Allotment Plot 326

Gaining tenancy was and still is an exciting moment for Ella Montt who now became an Allotment Holder. The experimental Plot at MERL will now have a research area not just in the historic garden at MERL, but Ella Montt would also become part of or linked in to Allotment History on a town site that has been in existence for many years, a space that has much history of its own. Ella Montt will share the people’s rights to growing space for food. Allotments in the United Kingdom were originally set up for the working classes, poor or unemployed people when they were denied access to land through the Inclosure Acts. The parliamentary Acts were a gradual process from medieval times but the passing of these Acts accelerated around the 18th to 19th Century. The rich often appropriated Common Land that was once open to all and the people were denied access to growing space or to forage for fuel wood and food. A mass exodus from the rural areas at this time, because of lack of work and means of support coincided with industrial revolution, towns and cities began to grow rapidly, and space was needed as part of both the rural village and urban areas for the workers or unemployed to grow food for subsistence.

Allotment 3/9/10

Various Allotment Acts were passed over many years to allow the right to land with in a given area. Much like strip farming of medieval days this land was divided up and rented to the Growers. During the 1914-18 War, because food was needed, the demographic of allotment holder grower changed to be not just the poor, but also anyone who was able to implement this action. In WW2 1939-45 Allotment land was converted from any land, garden, or park space that could be made available. The need for food is universal, so this was a parallel affect in other countries affected by war at this time.

The popularity of access to Allotment space comes and goes. For some individuals they have asserted their right to this growing space for many years. In recent years awareness that being able to grow ones own food can be beneficial in many ways. It is an enjoyable way to maintain health through outdoor activity, food can be grown without the use of pesticides or genetic modification, biodiversity and wildlife can be encouraged through companion planting, one can grow food without contributing to air miles, the food tastes better than anything bought from a supermarket, the food is fresher, one will know how it is grown, it can be an act that deflates the power of the supermarket through autonomy, but does not support individuals who are in business as Growers. An Allotment site is a social space, in order to maintain an individual Plot and achieve vegetable self-sufficiency it takes planning and labour.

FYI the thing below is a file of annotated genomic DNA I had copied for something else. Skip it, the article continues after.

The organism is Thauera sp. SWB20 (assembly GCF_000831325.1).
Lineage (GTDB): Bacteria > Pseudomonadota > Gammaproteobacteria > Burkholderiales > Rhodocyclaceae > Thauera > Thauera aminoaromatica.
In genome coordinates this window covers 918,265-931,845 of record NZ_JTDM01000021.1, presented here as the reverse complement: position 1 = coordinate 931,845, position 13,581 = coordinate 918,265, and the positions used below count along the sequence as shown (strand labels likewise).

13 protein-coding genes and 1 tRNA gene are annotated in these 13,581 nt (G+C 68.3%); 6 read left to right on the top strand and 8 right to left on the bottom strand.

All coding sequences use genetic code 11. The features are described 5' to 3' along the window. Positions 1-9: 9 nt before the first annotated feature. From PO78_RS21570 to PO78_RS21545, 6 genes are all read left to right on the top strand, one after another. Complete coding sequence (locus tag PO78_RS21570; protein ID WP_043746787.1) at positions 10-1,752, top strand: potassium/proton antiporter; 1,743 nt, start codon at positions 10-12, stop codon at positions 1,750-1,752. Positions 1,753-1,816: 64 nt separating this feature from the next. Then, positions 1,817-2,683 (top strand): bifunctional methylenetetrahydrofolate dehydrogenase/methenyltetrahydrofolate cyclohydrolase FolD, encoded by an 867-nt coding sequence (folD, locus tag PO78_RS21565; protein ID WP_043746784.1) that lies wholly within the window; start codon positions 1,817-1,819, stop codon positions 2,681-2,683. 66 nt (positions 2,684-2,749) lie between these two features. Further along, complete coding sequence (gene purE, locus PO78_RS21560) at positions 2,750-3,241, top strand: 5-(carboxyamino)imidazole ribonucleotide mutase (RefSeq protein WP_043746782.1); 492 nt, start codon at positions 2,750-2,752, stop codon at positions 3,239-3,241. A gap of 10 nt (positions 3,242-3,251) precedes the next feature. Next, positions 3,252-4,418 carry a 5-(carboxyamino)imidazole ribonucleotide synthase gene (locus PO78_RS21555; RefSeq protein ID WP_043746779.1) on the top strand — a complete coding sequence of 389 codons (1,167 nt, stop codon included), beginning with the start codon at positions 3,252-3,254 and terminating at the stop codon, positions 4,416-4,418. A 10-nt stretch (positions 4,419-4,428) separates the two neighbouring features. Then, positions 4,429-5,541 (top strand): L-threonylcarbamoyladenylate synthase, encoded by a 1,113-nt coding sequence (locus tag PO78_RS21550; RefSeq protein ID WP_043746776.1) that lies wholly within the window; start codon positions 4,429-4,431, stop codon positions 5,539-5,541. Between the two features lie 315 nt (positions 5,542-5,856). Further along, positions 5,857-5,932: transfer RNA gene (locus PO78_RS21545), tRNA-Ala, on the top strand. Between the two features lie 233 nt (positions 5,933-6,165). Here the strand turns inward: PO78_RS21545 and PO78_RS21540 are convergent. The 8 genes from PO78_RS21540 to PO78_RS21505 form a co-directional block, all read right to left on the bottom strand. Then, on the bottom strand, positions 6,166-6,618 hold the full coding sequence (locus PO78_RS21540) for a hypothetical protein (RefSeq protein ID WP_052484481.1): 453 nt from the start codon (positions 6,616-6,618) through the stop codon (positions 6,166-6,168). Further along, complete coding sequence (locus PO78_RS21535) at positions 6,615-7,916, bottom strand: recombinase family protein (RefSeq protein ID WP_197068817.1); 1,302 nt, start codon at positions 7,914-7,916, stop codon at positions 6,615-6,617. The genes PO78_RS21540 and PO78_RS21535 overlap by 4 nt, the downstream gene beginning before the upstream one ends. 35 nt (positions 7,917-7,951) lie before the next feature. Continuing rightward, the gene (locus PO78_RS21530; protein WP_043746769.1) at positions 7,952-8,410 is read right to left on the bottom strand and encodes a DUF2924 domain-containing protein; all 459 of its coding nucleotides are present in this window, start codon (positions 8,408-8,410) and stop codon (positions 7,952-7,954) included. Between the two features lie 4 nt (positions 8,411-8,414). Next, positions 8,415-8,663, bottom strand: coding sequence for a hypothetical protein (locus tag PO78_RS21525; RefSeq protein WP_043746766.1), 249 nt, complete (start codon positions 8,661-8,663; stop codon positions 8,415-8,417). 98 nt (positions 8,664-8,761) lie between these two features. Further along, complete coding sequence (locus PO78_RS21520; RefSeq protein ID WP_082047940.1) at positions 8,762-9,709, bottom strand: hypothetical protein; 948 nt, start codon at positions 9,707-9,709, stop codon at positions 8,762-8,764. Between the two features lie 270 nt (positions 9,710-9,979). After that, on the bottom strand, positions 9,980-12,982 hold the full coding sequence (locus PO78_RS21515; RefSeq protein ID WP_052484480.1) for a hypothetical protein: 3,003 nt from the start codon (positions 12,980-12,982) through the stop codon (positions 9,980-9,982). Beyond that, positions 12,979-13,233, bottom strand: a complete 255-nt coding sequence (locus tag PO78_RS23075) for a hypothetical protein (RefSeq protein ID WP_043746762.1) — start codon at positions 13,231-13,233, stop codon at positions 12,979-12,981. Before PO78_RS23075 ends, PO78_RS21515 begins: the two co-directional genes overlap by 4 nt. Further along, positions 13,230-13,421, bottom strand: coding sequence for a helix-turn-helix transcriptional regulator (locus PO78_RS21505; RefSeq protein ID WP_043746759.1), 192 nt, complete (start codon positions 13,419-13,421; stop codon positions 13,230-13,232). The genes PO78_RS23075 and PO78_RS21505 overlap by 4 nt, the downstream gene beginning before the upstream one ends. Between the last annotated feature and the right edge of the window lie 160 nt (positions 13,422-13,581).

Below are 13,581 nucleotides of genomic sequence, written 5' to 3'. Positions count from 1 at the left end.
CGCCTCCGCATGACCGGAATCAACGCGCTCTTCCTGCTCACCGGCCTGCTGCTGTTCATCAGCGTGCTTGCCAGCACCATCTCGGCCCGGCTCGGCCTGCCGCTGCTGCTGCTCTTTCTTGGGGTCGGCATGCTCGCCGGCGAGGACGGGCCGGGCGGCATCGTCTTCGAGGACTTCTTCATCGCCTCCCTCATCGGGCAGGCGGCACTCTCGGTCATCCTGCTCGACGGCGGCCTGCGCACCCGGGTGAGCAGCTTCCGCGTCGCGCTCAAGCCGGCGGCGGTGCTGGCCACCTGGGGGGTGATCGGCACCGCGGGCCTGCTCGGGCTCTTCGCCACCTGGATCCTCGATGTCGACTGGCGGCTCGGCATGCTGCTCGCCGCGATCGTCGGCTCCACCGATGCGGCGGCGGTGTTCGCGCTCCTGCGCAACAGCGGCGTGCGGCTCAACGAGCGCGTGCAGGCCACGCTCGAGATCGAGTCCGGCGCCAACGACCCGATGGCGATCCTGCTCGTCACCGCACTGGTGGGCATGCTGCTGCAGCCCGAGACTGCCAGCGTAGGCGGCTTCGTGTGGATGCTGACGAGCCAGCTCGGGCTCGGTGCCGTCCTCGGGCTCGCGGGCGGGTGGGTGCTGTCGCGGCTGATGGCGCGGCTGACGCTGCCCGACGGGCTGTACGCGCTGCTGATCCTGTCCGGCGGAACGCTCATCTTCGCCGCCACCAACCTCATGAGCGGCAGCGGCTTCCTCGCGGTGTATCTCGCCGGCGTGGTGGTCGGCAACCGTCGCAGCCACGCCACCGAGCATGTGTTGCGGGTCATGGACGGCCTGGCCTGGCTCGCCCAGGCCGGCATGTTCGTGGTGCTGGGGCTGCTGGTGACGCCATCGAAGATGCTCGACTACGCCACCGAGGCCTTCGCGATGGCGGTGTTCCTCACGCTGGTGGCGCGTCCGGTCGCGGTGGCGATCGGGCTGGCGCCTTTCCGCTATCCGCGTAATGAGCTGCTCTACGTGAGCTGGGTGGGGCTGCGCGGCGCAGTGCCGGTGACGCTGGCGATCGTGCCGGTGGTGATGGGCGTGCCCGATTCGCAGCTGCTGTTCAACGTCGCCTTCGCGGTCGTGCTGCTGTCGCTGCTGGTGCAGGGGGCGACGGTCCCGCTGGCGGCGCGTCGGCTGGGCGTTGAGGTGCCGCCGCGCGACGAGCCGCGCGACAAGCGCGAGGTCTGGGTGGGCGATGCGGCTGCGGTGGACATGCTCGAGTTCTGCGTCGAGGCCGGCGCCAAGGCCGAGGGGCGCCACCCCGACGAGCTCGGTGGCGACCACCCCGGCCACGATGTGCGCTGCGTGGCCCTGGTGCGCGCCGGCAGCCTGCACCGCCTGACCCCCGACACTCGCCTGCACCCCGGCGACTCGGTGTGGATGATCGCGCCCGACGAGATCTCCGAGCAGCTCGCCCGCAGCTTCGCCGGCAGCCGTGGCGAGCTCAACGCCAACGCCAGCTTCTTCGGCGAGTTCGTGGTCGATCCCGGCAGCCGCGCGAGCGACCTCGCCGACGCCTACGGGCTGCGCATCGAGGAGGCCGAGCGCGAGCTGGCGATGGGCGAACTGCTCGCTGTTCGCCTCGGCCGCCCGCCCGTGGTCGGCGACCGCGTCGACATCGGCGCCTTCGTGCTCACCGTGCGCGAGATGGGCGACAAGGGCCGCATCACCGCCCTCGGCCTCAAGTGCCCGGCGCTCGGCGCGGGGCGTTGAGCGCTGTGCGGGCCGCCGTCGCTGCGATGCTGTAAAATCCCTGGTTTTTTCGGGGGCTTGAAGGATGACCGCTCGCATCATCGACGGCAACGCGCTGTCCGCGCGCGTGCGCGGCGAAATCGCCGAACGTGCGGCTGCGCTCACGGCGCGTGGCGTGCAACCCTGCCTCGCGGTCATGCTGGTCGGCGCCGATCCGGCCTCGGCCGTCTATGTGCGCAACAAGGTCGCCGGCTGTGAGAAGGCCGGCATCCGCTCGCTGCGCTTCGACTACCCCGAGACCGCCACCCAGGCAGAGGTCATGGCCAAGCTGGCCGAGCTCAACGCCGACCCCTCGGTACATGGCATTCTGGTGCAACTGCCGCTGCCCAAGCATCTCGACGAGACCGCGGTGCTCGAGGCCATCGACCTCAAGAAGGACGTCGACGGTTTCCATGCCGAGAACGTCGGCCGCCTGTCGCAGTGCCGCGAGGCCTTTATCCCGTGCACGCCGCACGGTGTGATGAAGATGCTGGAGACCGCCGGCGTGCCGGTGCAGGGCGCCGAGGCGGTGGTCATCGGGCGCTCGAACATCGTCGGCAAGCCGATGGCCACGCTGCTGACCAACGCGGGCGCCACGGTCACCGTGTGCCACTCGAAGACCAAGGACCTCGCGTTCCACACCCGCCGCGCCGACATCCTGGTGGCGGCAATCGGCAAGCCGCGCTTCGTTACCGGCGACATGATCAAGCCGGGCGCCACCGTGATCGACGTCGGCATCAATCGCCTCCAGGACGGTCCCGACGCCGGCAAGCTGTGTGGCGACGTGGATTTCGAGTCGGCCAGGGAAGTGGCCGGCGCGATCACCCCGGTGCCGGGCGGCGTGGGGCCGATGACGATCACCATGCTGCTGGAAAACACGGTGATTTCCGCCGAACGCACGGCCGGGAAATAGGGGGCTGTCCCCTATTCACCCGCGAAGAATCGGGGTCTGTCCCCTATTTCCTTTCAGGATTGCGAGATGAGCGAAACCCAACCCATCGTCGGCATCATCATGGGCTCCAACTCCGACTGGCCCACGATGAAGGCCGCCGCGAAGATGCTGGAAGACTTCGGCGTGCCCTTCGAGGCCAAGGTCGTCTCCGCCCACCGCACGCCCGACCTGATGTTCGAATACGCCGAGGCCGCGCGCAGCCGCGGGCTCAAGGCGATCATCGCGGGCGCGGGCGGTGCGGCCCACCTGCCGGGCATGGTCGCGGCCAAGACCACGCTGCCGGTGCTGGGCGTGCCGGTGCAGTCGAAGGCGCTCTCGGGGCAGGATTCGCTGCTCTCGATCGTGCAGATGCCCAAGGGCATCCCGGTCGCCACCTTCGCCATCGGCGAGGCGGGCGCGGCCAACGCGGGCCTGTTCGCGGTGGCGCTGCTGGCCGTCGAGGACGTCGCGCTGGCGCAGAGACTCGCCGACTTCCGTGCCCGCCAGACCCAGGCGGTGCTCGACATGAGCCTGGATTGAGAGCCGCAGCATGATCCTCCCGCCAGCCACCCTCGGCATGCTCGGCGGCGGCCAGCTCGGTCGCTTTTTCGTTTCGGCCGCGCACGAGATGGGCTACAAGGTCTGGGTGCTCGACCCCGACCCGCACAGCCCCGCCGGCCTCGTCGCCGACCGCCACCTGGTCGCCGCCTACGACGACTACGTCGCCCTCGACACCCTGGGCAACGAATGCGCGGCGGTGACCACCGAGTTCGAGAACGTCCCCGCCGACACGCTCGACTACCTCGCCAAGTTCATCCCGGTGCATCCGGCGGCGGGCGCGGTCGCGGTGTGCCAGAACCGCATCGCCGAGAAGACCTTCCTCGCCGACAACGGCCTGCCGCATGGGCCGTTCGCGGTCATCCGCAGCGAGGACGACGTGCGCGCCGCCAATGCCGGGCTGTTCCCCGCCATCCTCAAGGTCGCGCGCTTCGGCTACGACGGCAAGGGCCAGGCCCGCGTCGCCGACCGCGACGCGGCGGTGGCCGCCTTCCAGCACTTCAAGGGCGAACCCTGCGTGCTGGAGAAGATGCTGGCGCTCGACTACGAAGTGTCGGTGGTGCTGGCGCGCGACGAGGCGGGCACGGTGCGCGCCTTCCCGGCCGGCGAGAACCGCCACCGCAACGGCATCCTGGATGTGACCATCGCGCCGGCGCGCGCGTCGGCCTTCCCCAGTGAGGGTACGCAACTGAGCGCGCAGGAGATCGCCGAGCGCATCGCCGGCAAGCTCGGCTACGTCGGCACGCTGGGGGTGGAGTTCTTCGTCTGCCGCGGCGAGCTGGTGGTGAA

Allotment Plot 326 3/9/2010

The first visit to Plot 326 was the start of a new adventure. On entering the big iron gates a series of social interactions was initiated, including welcoming deposits of runner beans and over sized courgettes from various other Allotment Holders. Ella Montt’s Plot was at the furthest end of the field site. A timely reminder was noted that panniers would be needed on the bike for transporting various items both to and from the Plot. With assistance from a map of the Allotment space and another Allotment Holder the Plot‘s position was defined. A survey of the new Plot discovered that it was cultivated in a small percentage area by the previous tenant, but the majority of the Plot space was covered in weed plants with bountiful seed heads and brambles.

An Apple Tree is at one end of the Plot. The tree is over grown and in need of pruning with some of its boughs trailing onto the floor. When the tree was flowering in Spring it must have been covered in blossom, because now it is covered in Apples, which unfortunately, because of it being over grown and over capacity, means a lot of the Apples are being wasted on the ground. Some of the fruits have since been gathered but as yet it is too early for them to be ripe and because they are eating apples they are not fluffy when they are cooked, but they are usable for cooking. It was reported from the Allotment Holder at 328A that last year there was only one Apple on the tree and in October it was very tasty.

Apple Tree on the Allotment

Working on the Allotment Plot has revealed the soil seems good, but the Plot is known to flood in the winter. Gradually the Plot will be dug over, a choice was made not to rotovate it, because although rotovation would break up the soil quickly it would turn the seed heads and brambles under the soil, which will create even more work at a later date. The next few weeks will see more space clearing when time allows in preparation for over wintering vegetables and fruit planting.

Allotment 06/09/2010

MERL Allotment and Plot 326